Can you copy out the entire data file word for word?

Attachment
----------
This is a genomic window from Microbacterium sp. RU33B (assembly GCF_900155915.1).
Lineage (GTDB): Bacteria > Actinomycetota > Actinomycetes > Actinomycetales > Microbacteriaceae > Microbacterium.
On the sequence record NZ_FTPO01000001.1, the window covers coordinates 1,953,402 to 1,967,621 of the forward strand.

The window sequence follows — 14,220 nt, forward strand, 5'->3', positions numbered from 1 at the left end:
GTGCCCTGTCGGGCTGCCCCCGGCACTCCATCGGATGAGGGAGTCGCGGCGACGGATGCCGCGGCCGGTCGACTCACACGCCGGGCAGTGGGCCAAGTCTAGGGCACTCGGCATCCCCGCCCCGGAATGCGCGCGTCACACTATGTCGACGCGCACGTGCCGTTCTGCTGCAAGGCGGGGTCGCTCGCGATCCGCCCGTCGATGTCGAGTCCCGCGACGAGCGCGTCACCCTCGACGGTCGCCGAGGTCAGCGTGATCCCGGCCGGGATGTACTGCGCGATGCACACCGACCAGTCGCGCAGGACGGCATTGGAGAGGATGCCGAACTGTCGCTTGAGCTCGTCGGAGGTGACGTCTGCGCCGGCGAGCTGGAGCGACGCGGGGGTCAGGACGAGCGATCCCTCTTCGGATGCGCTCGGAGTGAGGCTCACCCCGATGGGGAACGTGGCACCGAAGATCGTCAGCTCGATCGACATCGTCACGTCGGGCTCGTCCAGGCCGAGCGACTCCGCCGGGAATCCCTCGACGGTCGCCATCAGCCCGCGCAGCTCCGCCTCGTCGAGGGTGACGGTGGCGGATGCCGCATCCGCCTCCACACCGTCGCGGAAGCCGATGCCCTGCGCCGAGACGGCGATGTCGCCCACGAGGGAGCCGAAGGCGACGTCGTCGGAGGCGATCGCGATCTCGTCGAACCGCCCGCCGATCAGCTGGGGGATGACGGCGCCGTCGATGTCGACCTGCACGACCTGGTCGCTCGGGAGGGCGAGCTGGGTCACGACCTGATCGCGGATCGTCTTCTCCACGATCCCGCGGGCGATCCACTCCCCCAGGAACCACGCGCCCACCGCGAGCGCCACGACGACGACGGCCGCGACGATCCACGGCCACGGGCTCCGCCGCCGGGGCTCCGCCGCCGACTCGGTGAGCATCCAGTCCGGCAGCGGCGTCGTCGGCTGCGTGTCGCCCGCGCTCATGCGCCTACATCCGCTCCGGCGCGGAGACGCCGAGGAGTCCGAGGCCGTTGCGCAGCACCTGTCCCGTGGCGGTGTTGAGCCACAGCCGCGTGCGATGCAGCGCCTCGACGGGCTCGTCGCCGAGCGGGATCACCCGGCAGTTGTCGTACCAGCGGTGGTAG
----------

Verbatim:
This is a genomic window from Microbacterium sp. RU33B (assembly GCF_900155915.1).
Lineage (GTDB): Bacteria > Actinomycetota > Actinomycetes > Actinomycetales > Microbacteriaceae > Microbacterium.
On the sequence record NZ_FTPO01000001.1, the window covers coordinates 1,953,402 to 1,967,621 of the forward strand.

The window sequence follows — 14,220 nt, forward strand, 5'->3', positions numbered from 1 at the left end:
GTGCCCTGTCGGGCTGCCCCCGGCACTCCATCGGATGAGGGAGTCGCGGCGACGGATGCCGCGGCCGGTCGACTCACACGCCGGGCAGTGGGCCAAGTCTAGGGCACTCGGCATCCCCGCCCCGGAATGCGCGCGTCACACTATGTCGACGCGCACGTGCCGTTCTGCTGCAAGGCGGGGTCGCTCGCGATCCGCCCGTCGATGTCGAGTCCCGCGACGAGCGCGTCACCCTCGACGGTCGCCGAGGTCAGCGTGATCCCGGCCGGGATGTACTGCGCGATGCACACCGACCAGTCGCGCAGGACGGCATTGGAGAGGATGCCGAACTGTCGCTTGAGCTCGTCGGAGGTGACGTCTGCGCCGGCGAGCTGGAGCGACGCGGGGGTCAGGACGAGCGATCCCTCTTCGGATGCGCTCGGAGTGAGGCTCACCCCGATGGGGAACGTGGCACCGAAGATCGTCAGCTCGATCGACATCGTCACGTCGGGCTCGTCCAGGCCGAGCGACTCCGCCGGGAATCCCTCGACGGTCGCCATCAGCCCGCGCAGCTCCGCCTCGTCGAGGGTGACGGTGGCGGATGCCGCATCCGCCTCCACACCGTCGCGGAAGCCGATGCCCTGCGCCGAGACGGCGATGTCGCCCACGAGGGAGCCGAAGGCGACGTCGTCGGAGGCGATCGCGATCTCGTCGAACCGCCCGCCGATCAGCTGGGGGATGACGGCGCCGTCGATGTCGACCTGCACGACCTGGTCGCTCGGGAGGGCGAGCTGGGTCACGACCTGATCGCGGATCGTCTTCTCCACGATCCCGCGGGCGATCCACTCCCCCAGGAACCACGCGCCCACCGCGAGCGCCACGACGACGACGGCCGCGACGATCCACGGCCACGGGCTCCGCCGCCGGGGCTCCGCCGCCGACTCGGTGAGCATCCAGTCCGGCAGCGGCGTCGTCGGCTGCGTGTCGCCCGCGCTCATGCGCCTACATCCGCTCCGGCGCGGAGACGCCGAGGAGTCCGAGGCCGTTGCGCAGCACCTGTCCCGTGGCGGTGTTGAGCCACAGCCGCGTGCGATGCAGCGCCTCGACGGGCTCGTCGCCGAGCGGGATCACCCGGCAGTTGTCGTACCAGCGGTGGTAG